I’m evidently on a hot-glue kick lately. This bath mat requires just three materials: shelf liner, hot glue, and 175 wine corks. How did I gather 175 wine corks, you ask? Working at Sunset had its perks. With all the wine tastings in that office, collecting corks was a cinch. So far, I’ve made a wine cork trivet with them and now this cork bath mat.
It was inspired by CB2’s bamboo bath mat, which is perfectly lovely and affordable but too big for my tiny bathroom, hence this equally eco-friendly version. My sister Christy gave me the genius idea of using non-adhesive shelf liner with a grip bottom, so it stays in place. The cork feels good on my bare feet, plus it goes perfectly with the natural color palette of my bathroom.
Yeah, but how durable is it, you say? Hmm. I’ll test it out for a few weeks and let you know how it holds up. UPDATE: Check this post for updates on the bath mat and to read about whether you should seal yours. Read more »
I could hardly wait to show you this Popsicle stick craft! These snowflakes are fun, easy, and so inexpensive to make. The smallest snowflake is 12 inches across; the largest is 24 inches. I had some rhinestones left over from my Christmas tree advent calendar, so I glued some at the tips of each white snowflake. You could also coat them in glitter or fake snow. And why stop with snowflakes? You could make stars, wreaths, or Christmas trees decked with lightweight ornaments. Hang them in your window, over a door instead of a wreath, or from the ceiling. Read more »
I had a box of 1000 craft sticks and no idea what to do with them. I wasn’t about to start building 1980s Popsicle stick jewelry boxes. I eventually came up with some Christmas ideas. This advent calendar is my first craft stick project. I’ll post my other ideas next week. The advent calendar is easy but time consuming. I suggest you enlist some helpers to fold the “origami” boxes and tie ribbons and string. Technically, the boxes aren’t origami because they involve a few cuts, but they are assembled without tape or glue. Each box holds a piece of chocolate. The beauty is, you don’t have to remove the ribbon to open each box, so the calendar is reusable. Read more »
My friend Julie inspired this idea. She framed some fall leaves in a large clear acrylic frame. I loved its simplicity. These Coach picture frames that I received as a gift years ago were perfect for spelling out a word. I had five frames, but I was set on spelling hope, so I added a dove to the fifth frame. (I know: Doves are the universal symbol for peace, but to me a dove with an olive branch—from the story of Noah’s Ark—symbolizes hope.) You could also frame other obvious words such as peace, faith, and love—or your name or the initials of the members of your family. Read more »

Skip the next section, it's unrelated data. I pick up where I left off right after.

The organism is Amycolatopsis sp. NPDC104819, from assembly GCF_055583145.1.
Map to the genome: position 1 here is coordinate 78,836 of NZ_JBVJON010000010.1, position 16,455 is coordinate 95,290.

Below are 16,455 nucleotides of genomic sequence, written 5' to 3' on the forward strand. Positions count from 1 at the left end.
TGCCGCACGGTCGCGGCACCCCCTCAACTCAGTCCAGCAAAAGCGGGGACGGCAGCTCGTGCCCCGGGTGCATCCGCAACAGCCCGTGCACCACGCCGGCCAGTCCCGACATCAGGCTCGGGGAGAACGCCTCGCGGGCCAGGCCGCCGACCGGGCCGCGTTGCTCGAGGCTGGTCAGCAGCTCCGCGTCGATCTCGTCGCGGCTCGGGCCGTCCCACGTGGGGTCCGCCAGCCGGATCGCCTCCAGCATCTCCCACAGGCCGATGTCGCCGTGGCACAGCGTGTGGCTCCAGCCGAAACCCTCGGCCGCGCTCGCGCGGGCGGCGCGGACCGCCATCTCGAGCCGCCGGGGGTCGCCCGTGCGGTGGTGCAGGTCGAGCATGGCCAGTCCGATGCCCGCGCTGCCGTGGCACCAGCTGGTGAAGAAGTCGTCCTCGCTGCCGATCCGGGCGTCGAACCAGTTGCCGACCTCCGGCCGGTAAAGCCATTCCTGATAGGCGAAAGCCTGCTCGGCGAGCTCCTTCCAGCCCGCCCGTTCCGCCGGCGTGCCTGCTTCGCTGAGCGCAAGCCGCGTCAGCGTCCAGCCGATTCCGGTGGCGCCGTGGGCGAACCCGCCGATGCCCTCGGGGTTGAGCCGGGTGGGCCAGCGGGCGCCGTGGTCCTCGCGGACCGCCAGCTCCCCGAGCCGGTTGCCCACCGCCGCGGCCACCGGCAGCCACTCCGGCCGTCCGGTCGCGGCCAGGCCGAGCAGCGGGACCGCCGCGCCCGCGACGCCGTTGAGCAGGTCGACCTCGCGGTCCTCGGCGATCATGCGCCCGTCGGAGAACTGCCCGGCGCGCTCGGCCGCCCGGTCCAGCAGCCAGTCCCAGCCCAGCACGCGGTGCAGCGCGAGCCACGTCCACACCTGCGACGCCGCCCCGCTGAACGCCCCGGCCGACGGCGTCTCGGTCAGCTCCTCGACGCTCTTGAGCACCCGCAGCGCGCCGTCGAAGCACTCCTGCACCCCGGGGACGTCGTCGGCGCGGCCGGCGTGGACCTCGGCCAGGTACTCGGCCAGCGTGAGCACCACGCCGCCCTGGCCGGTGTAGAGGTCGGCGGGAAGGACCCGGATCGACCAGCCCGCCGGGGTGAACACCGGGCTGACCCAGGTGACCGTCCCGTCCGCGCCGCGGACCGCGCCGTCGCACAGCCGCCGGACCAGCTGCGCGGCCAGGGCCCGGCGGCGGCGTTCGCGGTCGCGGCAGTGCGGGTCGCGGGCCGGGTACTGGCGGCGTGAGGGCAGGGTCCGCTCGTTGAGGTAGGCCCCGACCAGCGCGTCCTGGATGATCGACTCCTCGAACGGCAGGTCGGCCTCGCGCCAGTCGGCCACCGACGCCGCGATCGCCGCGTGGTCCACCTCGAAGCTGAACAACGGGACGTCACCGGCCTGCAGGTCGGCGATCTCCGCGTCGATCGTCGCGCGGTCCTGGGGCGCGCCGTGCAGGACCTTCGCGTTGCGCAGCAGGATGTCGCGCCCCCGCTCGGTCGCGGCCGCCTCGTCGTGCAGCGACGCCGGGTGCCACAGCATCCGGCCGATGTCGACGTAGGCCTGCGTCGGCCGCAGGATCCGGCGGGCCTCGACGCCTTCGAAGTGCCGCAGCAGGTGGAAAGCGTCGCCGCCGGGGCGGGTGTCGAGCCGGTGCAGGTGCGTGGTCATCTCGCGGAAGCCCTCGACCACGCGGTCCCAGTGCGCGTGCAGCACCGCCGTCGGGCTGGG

School has left me no time for crafting again this week, so…I’m posting my homework. I made this Halloween e-card for my beginning Flash class. Turn up the volume, then click the hand to make it play. Can you guess what movie Lord Morley is from?
The tune is by Rodney Sauer, and the thunder is by Dylan Hicks. Though I drew everything by hand, much is inspired by 1920’s silent movies and the art of Shane Illustration and Blackmoon9, among others. (Hey, we’re graded on technical criteria, not originality.) Enjoy!
I had a scrap 4×4 piece of wood sitting around and decided to put it to use. Drilling the holes in this desk caddy was a bit harder than it looks. This was my third try. It made me wish for a drill press. But, if you have a steady hand and a good eye, a standard drill will work. I love that it echoes the shapes of the keys on the keyboard. I went with a sleek look, but you can paint or decoupage the caddy any way you want. Bonus: It makes a great bookend too. Read more »
My sister Christy came up with this super easy idea—and I love it. Even better: I had all the supplies on hand. No, I don’t drink wine, but I have plenty of friends who do. They saved their corks for a big project I have planned. I could spare a few for this trivet. You can make these any size or shape you want. They’d also be great as coasters. Read more »